Another talking point I have noticed has to do with a terminology called “creative control”, specifically with many allegations against the biggest names in sports entertainment such as Hulk Hogan, who was the lynchpin of WWE’s “Rock ‘N Wrestling” era back in the 1980s before joining WCW in 1994, Kevin Nash and Goldberg. Before I made my opinion about this topic, however, a few questions need to be answered: What exactly is “creative control”? Who came up with that terminology? Why does anyone want that clause written into their contracts? “Creative control” in professional wrestling is someone who wants to dictate decisions made for the final script on matches that a promotion is trying produce for television. The terminology is also known as “artistic control” which is associated with media production in music, theaters, and movies alike. Certain numbers of musicians, actors and actresses, directors, and producers use such authority given to them in their contracts to decide how the final product will put together. For professional wrestling, it is the job of a booker and the promoter to decide how a match-up would proceed over the course of the evening after series of lengthy discussions for months at a time. Under normal circumstances, the promoter would make the final decision on which matchup or storyline would be written for television, saved for another time, or outright scrapping them. In WWE, the final decision would always be called by, whether people like him or not, Vince McMahon. But who made the final call for WCW? Tragically, according to all the former WCW talents have recollected, it’s not Eric Bischoff, who Scott Hall stated that his style of management didn’t have the “boss vibe” unlike McMahon, nor it was anyone from the Turner Broadcasting, Time Warner, or even Ted Turner. So who was running the program anyway? In spite of having rating victories for more than 18 months, WCW Monday Nitro was running storylines on the fly all the time, as in a production meeting was totally foreign to the company. That was just for starter.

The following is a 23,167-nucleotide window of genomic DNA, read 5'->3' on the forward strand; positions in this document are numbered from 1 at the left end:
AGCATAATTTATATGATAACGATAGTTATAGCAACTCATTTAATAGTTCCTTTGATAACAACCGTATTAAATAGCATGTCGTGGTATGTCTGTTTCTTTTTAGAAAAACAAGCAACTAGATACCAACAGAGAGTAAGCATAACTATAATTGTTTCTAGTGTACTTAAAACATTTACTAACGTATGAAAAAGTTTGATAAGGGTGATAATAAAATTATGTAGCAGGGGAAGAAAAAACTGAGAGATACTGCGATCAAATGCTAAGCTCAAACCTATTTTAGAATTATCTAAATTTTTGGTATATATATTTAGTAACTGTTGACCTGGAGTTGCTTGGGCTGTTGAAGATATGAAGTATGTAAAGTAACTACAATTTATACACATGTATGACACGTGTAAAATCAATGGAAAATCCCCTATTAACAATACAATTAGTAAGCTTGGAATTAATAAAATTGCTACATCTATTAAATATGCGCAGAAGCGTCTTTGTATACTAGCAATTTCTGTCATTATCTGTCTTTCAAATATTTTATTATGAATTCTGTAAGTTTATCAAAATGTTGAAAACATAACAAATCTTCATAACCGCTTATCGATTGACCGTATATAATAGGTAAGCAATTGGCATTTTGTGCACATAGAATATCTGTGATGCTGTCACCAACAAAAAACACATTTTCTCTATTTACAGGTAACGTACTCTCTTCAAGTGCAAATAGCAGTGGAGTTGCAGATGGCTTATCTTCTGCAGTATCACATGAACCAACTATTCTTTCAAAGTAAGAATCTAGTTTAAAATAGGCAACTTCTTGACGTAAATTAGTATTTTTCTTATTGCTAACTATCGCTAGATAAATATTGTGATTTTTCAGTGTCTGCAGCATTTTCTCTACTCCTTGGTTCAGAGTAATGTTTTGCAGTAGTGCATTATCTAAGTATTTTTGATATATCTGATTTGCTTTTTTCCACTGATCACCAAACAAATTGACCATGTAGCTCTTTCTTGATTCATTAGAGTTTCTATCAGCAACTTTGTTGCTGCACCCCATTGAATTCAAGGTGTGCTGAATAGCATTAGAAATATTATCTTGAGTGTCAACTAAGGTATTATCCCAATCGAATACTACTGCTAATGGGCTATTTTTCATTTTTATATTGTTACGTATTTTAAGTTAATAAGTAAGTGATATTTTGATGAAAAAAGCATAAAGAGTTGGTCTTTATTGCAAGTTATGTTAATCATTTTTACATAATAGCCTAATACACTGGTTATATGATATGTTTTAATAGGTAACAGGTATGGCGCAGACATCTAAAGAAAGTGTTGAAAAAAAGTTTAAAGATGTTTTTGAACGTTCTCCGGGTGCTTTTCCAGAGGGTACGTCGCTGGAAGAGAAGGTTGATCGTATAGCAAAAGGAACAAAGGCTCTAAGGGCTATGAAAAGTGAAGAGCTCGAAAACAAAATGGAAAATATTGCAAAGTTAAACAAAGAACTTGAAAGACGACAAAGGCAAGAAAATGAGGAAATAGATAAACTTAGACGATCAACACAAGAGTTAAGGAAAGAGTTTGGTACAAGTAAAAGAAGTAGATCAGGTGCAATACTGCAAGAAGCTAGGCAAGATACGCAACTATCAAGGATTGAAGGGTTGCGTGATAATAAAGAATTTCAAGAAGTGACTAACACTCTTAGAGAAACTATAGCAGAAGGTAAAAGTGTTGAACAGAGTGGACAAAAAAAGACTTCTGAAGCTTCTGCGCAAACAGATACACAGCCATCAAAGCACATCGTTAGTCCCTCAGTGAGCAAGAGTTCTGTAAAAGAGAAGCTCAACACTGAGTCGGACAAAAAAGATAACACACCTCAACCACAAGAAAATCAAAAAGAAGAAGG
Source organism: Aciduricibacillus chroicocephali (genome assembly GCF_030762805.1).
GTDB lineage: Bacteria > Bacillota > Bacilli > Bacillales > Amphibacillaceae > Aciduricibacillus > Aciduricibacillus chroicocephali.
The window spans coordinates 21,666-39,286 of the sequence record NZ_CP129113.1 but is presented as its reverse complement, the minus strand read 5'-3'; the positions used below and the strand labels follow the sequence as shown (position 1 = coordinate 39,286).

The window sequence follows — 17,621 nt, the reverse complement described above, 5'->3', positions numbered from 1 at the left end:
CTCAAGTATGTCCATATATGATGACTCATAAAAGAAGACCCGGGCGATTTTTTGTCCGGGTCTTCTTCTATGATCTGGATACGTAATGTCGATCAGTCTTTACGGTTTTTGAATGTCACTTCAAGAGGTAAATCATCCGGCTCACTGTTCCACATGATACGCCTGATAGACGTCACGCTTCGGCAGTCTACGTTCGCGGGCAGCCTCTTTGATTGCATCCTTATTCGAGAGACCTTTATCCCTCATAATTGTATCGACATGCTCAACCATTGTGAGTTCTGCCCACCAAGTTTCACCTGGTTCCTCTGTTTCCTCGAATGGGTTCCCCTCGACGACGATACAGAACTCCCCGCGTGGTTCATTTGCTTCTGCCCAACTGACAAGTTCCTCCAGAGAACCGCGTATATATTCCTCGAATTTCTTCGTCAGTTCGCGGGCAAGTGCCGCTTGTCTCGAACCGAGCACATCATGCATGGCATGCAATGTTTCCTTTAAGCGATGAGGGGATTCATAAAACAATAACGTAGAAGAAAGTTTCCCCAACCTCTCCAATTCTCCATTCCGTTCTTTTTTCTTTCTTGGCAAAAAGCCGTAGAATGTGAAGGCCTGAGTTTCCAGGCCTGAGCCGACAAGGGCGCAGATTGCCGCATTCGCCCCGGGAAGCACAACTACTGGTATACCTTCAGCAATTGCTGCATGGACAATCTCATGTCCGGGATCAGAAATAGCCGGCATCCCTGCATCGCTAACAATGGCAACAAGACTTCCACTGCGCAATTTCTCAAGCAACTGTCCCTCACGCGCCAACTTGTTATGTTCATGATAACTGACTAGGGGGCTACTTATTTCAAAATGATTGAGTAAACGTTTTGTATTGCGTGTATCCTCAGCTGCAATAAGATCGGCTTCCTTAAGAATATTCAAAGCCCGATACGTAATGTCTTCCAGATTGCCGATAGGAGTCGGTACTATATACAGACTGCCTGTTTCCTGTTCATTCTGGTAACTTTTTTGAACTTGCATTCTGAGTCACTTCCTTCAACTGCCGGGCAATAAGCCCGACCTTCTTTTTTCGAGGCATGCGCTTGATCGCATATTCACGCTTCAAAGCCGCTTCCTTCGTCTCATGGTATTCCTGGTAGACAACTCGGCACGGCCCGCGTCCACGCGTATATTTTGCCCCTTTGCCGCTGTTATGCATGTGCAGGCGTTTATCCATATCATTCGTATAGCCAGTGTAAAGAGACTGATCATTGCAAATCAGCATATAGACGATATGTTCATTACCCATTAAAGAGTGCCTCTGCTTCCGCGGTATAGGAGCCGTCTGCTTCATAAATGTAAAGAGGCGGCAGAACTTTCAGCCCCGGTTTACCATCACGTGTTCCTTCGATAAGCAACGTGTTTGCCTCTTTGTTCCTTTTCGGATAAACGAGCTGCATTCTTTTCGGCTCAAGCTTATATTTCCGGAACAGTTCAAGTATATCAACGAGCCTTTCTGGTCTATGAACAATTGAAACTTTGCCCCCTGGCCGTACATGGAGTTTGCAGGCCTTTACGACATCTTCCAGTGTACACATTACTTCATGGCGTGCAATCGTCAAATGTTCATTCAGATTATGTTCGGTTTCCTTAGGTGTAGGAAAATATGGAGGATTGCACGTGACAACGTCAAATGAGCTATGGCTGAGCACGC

According to Ric Flair, Booker T, Kevin Nash, and even Hogan himself, many of the high-salaried wrestlers like Hogan, Nash, Bill Goldberg, and, of all people, Randy “Macho Man” Savage, all had agents to include such clause in their contracts. What that meant was they had the authority to overwrite what storyline that was originally scripted, and rewrote in a certain way to favor them that “made sense” for the audience. Now, here’s something that I’m not for certain if anyone have ever discussed in various media sources. We know for a fact that Hogan & Nash had creative control written into their contracts, however, at least they have some sense of realizing “passing the torch” and having great matches with someone who wants to work with them had the others approached them. I began suspecting that when Eric Bischoff included that clause into Savage’s contract, nobody realized that Savage didn’t really like the notion of being pushed as a spectacle rather than the top superstar, and that clause gave him authority to veto any match that would have required him to lose by “passing the torch” to younger talents. The reason why I even make this point is that when McMahon was forced to rebuild WWE back in 1994 due to the infamous steroid trial that almost crippled his credibility as a promotor, Savage, who was told of the youth movement by McMahon, and Savage was frustrated by not being able to wrestle all year around like it was at the height of Hogan/Savage feud, didn’t realize that McMahon had already figured him in as an annual spectacle a year of two prior. That resulted in Savage bailed on WWE and joined WCW. While it may sound like a speculation at best, has he ever really had any matches with the likes of Eddie Guerrero, Chris Jericho, and Booker T at all and made them superstars overnight? Food for thoughts. As for Hogan’s creative control clause, however, I suspect that Ultimate Warrior may have been the center of the issue. What occurred was no sooner that Warrior won the WWE Heavyweight Title from Hogan at WrestleMania XI, the thinking of “passing the torch” to up-and-coming star like Warrior would benefit the overall wrestling business as a fresh character now leads the charge for the next few years. Sadly, Warrior got roughed up by “Ravishing’” Rick Rude one night and Hogan heard about that incident, and then during the main event of SummerSlam 1991, which Hogan & Warrior were supposed to be tag team partners opposing Sgt. Slaughter’s team, Warrior essentially held up for past payment and burned the trust with Hogan. In addition, the real-life rift between Hogan & Savage since 1988 had also weighed heavily into Hogan’s mind Since then, Hogan has become very cautious with who he wants to pass the torch with unless that participant is willing and able.